From this first viewing of Danny Lyon’s films, I have the impression that for him, cinema only exists to capture experience: there are lives, invisible lives, and his duty is to capture these lives in order to tell a story. And thus to give these clandestine lives the possibility of perhaps existing in the visible space one day.
That is what filming against exclusion procedures is all about.
Written by Philippe Azoury for our catalogue
Sound: Ed Hugetz, David Gerth
Produced with the support of the American Film Institute
Shot in Houston Texas in 1969, Lyon’s first film Soc. Sci. 127 is about an eccentric, tattoo artist named Bill Sanders who drinks, smokes, and snatches at a matted worldview stitched together from haphazard opinions on everything from the telling etymology of “fellatio” to his own motivations for making a documentary film.
Llanito is the first of Lyon’s trio of films shot in and around Bernalillo, New Mexico, and it is also the screen debut of Willie Jaramillo. He is the focal point of a group of mostly young men with whom Lyon would remain friends and continue to document for the next several decades. The film meanders through the town and among its inhabitants, passing between groups of people at times with the keen instinct of a desert eagle and at others in a drunken stupor, stumbling from one scene into the next with the visceral and irrational inevitability of a gravitational pull.
Sound: Ed Bevan, James Blue, Stephanie Chrisman
Produced by J.J. Meeker
Made with the Sawdust Boys of New Mexico
“El Mojado is about my best friend in New Mexico, an undocumented worker from rural Chihuahua. Eddie could do anything, make anything, fix any car or truck, and usually do it with scraps. We built an adobe house together and every spring I would meet him near the border and smuggle him past the border patrol into the United States. He introduced me to the whole unbelievable world of ‘illegal aliens’.” Danny Lyon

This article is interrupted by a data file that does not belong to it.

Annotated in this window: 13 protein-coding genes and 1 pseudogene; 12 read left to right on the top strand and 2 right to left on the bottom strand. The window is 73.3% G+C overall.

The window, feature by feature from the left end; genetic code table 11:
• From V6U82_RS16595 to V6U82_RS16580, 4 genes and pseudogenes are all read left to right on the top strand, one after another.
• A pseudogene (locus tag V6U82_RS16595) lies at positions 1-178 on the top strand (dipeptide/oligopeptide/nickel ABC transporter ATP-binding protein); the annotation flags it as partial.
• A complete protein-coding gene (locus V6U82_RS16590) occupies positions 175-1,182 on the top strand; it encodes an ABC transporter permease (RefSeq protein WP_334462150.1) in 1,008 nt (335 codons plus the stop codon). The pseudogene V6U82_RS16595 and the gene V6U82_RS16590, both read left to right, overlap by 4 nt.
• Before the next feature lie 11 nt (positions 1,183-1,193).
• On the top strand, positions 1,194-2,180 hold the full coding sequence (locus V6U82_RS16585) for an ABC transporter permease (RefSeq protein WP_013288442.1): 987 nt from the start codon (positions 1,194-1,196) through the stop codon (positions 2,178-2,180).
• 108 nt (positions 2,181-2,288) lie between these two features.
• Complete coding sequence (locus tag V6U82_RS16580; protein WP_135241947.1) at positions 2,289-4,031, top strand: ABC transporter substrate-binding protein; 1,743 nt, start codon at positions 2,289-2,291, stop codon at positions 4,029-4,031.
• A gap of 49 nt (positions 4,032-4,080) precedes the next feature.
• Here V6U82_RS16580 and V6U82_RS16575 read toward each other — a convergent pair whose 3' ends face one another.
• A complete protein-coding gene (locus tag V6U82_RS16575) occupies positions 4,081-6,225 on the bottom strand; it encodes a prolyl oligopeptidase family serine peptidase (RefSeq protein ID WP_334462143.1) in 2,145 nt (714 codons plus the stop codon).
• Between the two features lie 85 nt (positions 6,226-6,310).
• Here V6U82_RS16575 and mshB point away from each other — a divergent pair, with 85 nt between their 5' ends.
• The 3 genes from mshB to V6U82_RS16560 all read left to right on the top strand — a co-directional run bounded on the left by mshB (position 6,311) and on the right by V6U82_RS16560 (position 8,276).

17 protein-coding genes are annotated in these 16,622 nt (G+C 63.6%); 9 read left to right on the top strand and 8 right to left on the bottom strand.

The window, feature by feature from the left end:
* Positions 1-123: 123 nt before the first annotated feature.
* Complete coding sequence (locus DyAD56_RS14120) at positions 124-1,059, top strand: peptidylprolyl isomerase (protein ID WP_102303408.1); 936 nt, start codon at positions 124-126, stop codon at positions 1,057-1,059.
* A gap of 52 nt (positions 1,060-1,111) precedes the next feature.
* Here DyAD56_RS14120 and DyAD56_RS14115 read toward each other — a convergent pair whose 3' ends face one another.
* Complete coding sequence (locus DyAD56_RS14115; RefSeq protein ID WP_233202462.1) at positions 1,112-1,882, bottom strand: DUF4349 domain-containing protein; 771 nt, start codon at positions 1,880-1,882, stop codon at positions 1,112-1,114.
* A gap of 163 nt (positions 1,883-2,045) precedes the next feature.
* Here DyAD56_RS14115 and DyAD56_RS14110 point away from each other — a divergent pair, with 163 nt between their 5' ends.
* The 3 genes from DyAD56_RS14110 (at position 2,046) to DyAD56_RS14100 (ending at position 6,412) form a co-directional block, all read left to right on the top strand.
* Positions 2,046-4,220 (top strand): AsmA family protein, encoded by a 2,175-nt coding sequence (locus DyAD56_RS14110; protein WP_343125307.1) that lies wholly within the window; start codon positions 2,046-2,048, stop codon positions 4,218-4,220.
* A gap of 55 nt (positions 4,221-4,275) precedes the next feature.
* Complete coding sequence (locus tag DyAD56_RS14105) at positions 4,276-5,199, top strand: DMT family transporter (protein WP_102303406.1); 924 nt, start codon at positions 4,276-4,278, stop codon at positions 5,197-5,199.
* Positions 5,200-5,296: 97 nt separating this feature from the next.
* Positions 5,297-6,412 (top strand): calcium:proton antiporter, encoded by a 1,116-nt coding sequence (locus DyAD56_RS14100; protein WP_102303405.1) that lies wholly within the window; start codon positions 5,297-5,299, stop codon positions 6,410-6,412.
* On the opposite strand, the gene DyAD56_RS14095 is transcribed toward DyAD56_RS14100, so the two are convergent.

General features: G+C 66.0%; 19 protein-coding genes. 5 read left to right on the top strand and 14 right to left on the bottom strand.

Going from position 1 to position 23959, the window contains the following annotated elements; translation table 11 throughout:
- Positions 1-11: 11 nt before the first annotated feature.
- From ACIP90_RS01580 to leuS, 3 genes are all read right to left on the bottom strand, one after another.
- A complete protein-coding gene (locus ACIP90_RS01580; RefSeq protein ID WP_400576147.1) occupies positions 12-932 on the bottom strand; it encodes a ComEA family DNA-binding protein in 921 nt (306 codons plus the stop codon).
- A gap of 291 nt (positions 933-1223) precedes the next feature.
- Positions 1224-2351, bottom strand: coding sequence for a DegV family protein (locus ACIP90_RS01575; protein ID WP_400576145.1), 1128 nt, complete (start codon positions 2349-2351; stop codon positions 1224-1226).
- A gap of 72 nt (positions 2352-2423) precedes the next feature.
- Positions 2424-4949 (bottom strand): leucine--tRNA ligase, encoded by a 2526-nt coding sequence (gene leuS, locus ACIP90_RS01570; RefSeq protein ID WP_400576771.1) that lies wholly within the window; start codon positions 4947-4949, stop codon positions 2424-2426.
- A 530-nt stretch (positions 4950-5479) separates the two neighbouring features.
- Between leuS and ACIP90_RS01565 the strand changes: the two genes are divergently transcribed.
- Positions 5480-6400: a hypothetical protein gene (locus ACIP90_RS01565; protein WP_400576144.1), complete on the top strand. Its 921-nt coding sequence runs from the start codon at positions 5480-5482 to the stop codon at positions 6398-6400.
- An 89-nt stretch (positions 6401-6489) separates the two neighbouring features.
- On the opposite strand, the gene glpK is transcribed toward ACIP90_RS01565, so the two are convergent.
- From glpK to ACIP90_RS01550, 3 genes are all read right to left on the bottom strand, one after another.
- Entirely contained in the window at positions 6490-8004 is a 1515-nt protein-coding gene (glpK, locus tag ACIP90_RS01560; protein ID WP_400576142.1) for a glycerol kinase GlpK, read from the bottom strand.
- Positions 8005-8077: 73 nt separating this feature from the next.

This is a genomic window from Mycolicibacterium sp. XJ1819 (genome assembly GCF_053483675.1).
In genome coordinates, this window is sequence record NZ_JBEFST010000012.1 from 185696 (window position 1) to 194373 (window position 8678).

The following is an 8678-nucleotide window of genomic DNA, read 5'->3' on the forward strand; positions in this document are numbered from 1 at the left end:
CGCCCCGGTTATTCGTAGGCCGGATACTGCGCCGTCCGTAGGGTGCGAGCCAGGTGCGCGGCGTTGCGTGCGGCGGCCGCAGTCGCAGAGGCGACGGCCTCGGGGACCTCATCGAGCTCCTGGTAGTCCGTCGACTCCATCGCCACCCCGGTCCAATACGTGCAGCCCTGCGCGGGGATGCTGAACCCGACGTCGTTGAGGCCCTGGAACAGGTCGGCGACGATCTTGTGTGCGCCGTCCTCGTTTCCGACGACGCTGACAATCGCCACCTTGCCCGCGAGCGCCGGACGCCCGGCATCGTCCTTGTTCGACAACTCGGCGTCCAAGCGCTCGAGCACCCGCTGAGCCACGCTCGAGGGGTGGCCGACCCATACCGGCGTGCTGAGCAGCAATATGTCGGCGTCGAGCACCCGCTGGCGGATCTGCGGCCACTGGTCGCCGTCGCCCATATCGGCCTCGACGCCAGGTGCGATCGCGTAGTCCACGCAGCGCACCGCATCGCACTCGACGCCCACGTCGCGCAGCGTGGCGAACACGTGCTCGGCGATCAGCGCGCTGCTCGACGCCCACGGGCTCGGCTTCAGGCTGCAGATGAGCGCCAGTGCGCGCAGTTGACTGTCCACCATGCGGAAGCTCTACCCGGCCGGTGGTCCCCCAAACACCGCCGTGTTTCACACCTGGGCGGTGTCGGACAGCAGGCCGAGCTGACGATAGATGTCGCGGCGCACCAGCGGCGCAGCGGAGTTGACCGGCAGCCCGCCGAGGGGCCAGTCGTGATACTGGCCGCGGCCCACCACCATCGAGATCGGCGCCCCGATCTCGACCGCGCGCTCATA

Sound: Paul Justman
In 1974 Danny Lyon traveled to Colombia and made an unblinking yet lyrical film dedicated to the surging population of homeless children living on the streets, abandoned by family and ignored by Church and State alike. Guided by his deft photographer’s eye, Lyon captures the stark paradoxes of an adult society that sidesteps the forgotten children who embody precisely that poverty and desolation that the adults deny and fear most.
Editing and Audio: Paul Justman
Made with a grant from the National Endowment for the Arts
The Little Boy bomb dropped on the people of Hiroshima was designed and tested in New Mexico, not far from Bernalillo, a depressed, ramshackle town north of Albuquerque where Danny Lyon constructed an adobe house for his family in the early 1970s. But there is another little boy, Willie Jaramillo. At age eighteen, he has just been released from prison for a series of minor offenses. As Lyon pounds his beat around town, asking friends and neighbors about Willie or about themselves, the film jumps back in time to scenes from Willie’s childhood, now idyllic next to his current troubles, and the history of one man’s life emerges as a fact of greater significance than the atom bomb itself.
Assistant Editor: Alton Walpole
Sound Recordists: James Blue (Mexico), Michael Becker (Arizona)
Made with the support of The New Mexico Arts Commission, The National Endowment for the Arts, John Simon Guggenheim Memorial Foundation, Parish Witness Program, American Baptist Churches
El otro lado was shot in the citrus groves of Maricopa County, a large agricultural area close to Phoenix. It features the Garey Family. Lyon traveled to Mexico to film the family in its, home. The illegal crossing of the border was a reenactment, using illegal workers to play an illegal entry into the United States.
Sound: Nancy Weiss Lyon, Ed Hugetz, Jack Foley, Doug Kuntz
Produced, filmed and edited by Danny Lyon
Assistant Editor: Nancy Weiss Lyon
Produced with grants from The New Mexico Arts Commission, The Santa Fe Council for the Arts, The Southwest Alternate Media Project, The National Endowment for the Arts
Lyon’s third film shot in Bernalillo, New Mexico and the final film with Willie Jaramillo. More explicitly concerned with the fate of his friend here than in either Little Boy or Llanito, Lyon enters the prisons and precincts where Willie or his childhood friends have served time, observing and interviewing him, his brothers, his fellow inmates, wardens, and anyone else in his circle of acquaintance, as if there might be a clue somewhere to the trouble that seems to endlessly and ruthlessly seek Willie out and take a hold of his fate.
Using hundreds of unknown 35mm stills Lyon shot in the deep south at the height of the Civil Rights Movement, and recordings made inside the churches in the early 1960’s, he recreates one of the most successful student organizations in history, the SNCC (Student Nonviolent Coordinating Committee) the point of the spear in bringing Jim Crow to its knees.